Reflective Journal Week 4 (27/03/2017)
Monday 27th March/Tuesday 28th March: What? Recently I had had some issues with my home computer as it isn't capable of running some of the software at an efficient rate. Due to this predicament I decided to break away from my week to week proposal plan and go back into refining what I had already done.
I began the week by using one of the college's super computers (in comparison to my own) to unwrap the more intricate models that I have in 3DS Max such as a small oriental lantern. During this process it became painfully obvious to me that the lantern was too high poly and this led me to remodeling parts of it for a higher efficiency with a tiny decrease in quality.
After fixing my lantern I moved on and made other unwraps such as my temple much more efficient. I made pieces larger to take up more texture area that I knew where going to be more visible to the player. One thing in particular I did was make the hand railings that the player walks past a bit bigger so the grain of wood would look more appealing.
I had quite a few models that needed to be either unwrapped fully or improved. There are various ways this can be achieved but my personal preference is to highlight the faces of sections on my object and then "flatten mapping" each section and stitch it together before moving on to the next area.
After stitching areas together I like to "relax" the shape to make the unwrap take on the relative shape of the model. To check the texture has relaxed correctly you can go look at the top right of the unwrap window and press "check and pattern", this will apply a checkered texture over your object that will indicate whether it is stretched or not. If the squares are stretched, your texture is stretched.
After each section of the model is unwrapped I then scaled each piece according to how much detail I want. The bigger the area the more detail of texture gets applied. If you wanted to overlay the sections, you can, however this means that the overlapped area will share the same texture, I find this extremely useful when texturing multiple of the same shape.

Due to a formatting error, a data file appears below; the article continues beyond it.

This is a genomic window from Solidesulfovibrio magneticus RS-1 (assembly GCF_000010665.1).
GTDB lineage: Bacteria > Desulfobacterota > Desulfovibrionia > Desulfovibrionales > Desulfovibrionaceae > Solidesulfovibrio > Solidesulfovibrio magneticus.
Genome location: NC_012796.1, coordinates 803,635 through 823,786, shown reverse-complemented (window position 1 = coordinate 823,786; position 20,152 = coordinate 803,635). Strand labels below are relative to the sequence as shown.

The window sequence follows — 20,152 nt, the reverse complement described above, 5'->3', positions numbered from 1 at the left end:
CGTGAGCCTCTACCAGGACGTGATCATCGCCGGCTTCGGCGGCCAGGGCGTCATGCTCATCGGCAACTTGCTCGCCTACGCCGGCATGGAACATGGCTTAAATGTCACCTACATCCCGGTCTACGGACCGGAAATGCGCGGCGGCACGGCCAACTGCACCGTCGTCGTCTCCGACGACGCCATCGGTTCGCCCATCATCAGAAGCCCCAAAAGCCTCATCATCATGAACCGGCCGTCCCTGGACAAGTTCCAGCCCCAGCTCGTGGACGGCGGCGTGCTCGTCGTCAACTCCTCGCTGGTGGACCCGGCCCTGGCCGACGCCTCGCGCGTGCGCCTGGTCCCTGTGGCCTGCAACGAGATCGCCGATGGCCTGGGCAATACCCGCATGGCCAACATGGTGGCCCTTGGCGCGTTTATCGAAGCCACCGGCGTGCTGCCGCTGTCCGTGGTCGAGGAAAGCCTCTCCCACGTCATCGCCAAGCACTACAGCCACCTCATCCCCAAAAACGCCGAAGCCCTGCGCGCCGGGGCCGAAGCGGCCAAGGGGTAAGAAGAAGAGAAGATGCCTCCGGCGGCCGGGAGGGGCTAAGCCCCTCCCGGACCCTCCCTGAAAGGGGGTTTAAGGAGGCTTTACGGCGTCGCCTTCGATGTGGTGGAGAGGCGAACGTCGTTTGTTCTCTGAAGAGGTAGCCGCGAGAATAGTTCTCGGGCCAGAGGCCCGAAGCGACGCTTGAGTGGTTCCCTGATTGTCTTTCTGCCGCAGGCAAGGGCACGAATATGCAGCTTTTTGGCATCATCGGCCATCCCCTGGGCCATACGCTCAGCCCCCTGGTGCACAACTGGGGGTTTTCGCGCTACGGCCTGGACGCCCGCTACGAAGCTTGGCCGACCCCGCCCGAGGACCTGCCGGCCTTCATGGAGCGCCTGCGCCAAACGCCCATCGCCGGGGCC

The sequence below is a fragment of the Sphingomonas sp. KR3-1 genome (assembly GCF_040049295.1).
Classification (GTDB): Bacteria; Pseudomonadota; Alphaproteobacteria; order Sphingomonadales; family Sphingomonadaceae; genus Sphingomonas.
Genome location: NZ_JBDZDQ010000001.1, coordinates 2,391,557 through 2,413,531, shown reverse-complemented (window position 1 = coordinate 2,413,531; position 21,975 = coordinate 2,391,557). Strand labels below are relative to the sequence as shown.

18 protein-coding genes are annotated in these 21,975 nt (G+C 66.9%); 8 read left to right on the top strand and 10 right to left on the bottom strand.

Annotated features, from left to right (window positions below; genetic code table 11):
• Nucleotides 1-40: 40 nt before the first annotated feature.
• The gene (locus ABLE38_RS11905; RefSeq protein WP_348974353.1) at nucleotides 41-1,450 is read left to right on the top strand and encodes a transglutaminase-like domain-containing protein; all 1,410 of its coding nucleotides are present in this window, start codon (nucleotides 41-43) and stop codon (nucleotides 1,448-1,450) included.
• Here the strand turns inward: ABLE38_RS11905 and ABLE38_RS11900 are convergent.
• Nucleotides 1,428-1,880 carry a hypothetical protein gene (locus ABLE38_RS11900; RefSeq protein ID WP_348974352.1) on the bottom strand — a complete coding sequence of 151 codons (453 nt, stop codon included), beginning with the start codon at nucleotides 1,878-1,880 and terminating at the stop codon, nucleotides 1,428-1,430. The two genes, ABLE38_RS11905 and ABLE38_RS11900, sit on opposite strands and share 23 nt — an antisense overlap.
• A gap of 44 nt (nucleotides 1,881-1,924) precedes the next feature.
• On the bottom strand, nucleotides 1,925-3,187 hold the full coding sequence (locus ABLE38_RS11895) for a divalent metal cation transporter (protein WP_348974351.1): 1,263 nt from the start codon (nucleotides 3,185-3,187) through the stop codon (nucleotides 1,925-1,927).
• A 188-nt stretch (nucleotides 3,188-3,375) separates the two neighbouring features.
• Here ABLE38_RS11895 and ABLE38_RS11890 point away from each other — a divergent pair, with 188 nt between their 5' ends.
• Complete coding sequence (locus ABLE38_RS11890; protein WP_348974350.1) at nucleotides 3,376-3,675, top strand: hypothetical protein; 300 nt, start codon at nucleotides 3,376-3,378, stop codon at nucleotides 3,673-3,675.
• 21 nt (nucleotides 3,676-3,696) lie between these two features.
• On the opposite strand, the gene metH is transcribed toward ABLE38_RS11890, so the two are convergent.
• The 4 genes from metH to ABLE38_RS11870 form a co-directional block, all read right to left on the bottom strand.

So What? Unwrapping can be a tedious task and not many of us like it very much, however it has to be done and once you have your own preferable technique it becomes much easier. This has given me insight into how this sort of thing should be done.
Now i'm extremely confident in the basics of my unwrapping skills I am able to expand in to more advanced techniques such as "pelt mapping" which is kind of like skinning an animal in some ways, you get to make your own incisions into the model. Using these techniques I will be able to increase the efficiency of my unwraps and making them eligible for seamless textures.
Now What? I can now use these unwraps to create and add textures to my models. This experience has also lead me to unwrap things as I go along to prevent me having to do it all in one go and become fatigued. I will also unwrap models before instancing them along to avoid having to unwrap each one individually, I just have to remember to not change the model after unwrapping or the texture will become either stretched or incomplete.
Wednesday 29th March: What? Today as per usual I focused on polishing off my journal entry for this week and adding screen shots and images to make it more appealing for people to read.
I also knew that I would be making some more trees soon so I used the resources available (i.e Photoshop) and began creating some simple textures on which I could add opacity and normal maps.